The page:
Esther Leslie (Birkbeck University of London) – Photography and Laughter’s Shattered Articulation
There are various types of absurdity in early photography – including the props, or the look on the sitter’s face or the frozen gait. Photography, from the start, is bound up with fakery, and this often appears as absurd because it is obvious. At the opposite pole, photography is engaged in making visible the previously unseen for scientific ends. In so doing, it interrupts a process or magnifies something trivial or unknown to absurd or surreal effect. In either case, photographic absurdity draws out a knowing smile or a burst of laughter. Exploring photography of bodily fluids, such as ectoplasm and milk, alongside the photography of nuclear explosions – the ultimate ‘serious’ image that threatens all bodily integrity – I invoke photography as engaged in eliciting, through humour, a bodily appeal. To this end, I draw on Walter Benjamin’s analysis of the Satanic smile, diabolic laughter, the optical unconscious, exaggeration and the technologically generated ‘Room for Play’ (Spielraum).
Louis Kaplan (Professor of History and Theory of Photography and New Media – University of Toronto) – A Morbid Sense of Humor: Reflections on Photography’s Dark Comedy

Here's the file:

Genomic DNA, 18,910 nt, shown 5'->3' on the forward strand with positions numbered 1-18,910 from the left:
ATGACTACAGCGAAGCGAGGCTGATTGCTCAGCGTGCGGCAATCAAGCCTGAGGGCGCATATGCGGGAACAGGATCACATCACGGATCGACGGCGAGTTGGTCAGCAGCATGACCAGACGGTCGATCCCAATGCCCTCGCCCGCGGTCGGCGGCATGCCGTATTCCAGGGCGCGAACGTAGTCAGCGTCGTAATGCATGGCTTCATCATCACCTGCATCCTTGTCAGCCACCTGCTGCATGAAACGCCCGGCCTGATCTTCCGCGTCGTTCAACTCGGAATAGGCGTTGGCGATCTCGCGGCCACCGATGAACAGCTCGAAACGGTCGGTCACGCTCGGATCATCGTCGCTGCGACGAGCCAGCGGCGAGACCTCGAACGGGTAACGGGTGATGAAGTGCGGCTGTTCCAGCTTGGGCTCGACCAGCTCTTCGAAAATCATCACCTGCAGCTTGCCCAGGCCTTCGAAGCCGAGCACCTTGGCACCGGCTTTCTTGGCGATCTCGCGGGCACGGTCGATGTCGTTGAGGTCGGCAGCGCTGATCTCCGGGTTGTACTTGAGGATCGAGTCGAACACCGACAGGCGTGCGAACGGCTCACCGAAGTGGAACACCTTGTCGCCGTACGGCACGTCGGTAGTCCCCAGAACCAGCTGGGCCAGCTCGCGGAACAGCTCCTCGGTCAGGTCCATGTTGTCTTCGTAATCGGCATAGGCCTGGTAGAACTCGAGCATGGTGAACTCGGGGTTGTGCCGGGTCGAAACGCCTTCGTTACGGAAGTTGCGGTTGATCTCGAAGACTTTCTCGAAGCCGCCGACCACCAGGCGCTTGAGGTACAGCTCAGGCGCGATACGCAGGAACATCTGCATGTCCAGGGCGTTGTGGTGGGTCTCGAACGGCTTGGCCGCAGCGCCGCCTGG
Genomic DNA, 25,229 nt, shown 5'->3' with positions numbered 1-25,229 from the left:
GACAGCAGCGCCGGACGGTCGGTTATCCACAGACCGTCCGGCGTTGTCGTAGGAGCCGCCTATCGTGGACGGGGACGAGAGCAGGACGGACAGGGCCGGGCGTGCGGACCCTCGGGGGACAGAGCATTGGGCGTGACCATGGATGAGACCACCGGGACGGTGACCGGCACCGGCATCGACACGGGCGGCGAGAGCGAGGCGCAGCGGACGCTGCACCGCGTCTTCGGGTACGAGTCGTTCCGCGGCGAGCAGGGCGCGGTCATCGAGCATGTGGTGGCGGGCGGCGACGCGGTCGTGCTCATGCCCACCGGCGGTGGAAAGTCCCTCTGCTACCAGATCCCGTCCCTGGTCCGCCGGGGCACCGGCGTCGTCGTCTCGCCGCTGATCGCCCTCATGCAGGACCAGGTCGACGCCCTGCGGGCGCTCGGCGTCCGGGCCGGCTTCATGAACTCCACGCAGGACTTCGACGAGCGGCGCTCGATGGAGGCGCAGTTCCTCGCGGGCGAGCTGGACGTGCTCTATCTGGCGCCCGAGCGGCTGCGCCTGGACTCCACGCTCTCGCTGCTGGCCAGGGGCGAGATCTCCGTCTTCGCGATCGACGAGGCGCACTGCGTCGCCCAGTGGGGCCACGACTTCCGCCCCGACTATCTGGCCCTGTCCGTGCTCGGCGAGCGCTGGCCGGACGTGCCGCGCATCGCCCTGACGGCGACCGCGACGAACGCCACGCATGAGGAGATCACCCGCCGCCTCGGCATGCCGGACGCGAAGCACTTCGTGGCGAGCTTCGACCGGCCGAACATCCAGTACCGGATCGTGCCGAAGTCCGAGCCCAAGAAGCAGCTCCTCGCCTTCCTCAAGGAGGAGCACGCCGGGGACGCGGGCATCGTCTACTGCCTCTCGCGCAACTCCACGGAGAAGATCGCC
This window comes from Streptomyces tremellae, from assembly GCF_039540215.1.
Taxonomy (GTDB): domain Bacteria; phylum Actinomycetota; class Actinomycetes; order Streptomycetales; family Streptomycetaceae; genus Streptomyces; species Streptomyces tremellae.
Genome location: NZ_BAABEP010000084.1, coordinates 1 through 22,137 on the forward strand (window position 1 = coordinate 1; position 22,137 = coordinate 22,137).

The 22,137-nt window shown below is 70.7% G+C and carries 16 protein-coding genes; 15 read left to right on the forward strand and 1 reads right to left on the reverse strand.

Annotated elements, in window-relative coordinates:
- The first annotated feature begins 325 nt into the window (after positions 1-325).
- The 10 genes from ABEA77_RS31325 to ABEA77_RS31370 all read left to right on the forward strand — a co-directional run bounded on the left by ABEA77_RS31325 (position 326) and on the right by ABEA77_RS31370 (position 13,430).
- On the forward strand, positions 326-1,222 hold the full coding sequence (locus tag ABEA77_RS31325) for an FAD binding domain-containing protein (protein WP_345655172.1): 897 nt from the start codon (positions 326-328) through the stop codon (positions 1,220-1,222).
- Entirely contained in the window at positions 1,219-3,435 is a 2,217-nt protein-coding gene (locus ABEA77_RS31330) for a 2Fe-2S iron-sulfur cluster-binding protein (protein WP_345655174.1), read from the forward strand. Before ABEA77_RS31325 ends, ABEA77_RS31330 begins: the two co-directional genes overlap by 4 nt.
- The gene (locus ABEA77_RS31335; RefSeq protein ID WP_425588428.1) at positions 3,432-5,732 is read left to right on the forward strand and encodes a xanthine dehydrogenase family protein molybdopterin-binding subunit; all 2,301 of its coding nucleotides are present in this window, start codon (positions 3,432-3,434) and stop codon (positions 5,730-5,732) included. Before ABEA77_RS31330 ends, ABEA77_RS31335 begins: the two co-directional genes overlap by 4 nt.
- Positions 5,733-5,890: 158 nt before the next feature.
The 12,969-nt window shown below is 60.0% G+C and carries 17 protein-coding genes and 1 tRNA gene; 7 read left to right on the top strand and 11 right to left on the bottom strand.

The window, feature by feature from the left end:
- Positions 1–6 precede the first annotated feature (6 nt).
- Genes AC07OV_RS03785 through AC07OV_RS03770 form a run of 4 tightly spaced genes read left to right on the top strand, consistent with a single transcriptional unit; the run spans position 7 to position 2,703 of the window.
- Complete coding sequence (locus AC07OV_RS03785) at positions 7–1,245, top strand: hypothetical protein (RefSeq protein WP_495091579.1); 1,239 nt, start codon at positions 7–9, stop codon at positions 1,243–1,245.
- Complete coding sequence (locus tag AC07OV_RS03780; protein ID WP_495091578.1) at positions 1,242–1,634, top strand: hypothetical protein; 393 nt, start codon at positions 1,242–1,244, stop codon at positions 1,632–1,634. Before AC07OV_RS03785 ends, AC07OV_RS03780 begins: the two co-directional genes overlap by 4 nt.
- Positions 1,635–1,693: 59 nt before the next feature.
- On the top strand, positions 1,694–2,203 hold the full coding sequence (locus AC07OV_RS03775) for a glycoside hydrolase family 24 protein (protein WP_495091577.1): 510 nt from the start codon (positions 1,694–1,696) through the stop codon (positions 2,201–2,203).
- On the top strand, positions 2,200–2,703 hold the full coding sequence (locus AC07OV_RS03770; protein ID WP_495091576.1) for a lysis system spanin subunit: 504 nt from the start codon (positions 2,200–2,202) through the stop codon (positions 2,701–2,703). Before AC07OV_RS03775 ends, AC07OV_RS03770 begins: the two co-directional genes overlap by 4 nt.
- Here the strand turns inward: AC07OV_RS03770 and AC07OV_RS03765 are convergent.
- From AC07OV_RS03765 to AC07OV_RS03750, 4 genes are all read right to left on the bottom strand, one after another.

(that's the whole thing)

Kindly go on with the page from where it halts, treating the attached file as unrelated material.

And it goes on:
If photography has been theorized as having an intimate relationship with death and mortality from Roland Barthes to Susan Sontag and if the affective correlate of this has been the serious work of mourning, then it also can be said that the medium has had recourse to a morbid sense of humour as a natural response or antidote to its death-drive over the course of its history. In other words, photography’s dark comedy serves as the flip side to this somber state of affairs in marking the return of the (humorously) repressed. Beginning with the failed Hippolyte Bayard’s prankish performance Self-Portrait as a Drowned Man (1840), photographers have “played dead” and turned to this photographic sense of black humor as a mode of comic relief. This presentation will review a range of genres and fascinating case studies in the history of photography that typify this morbidly comic sensibility whether these images stage macabre stereographic skeletons on parade, the poses of Surrealist humour noir, headless photographic cut-ups, or Conceptual artistic pratfalls. All in all, this presentation recalls what Georges Bataille referred to as anguished gaiety as that ambivalently affective state that calls forth laughter mixed with tears and that serves as an appropriate response by which to explore the photographic joy of living (and laughing) with death.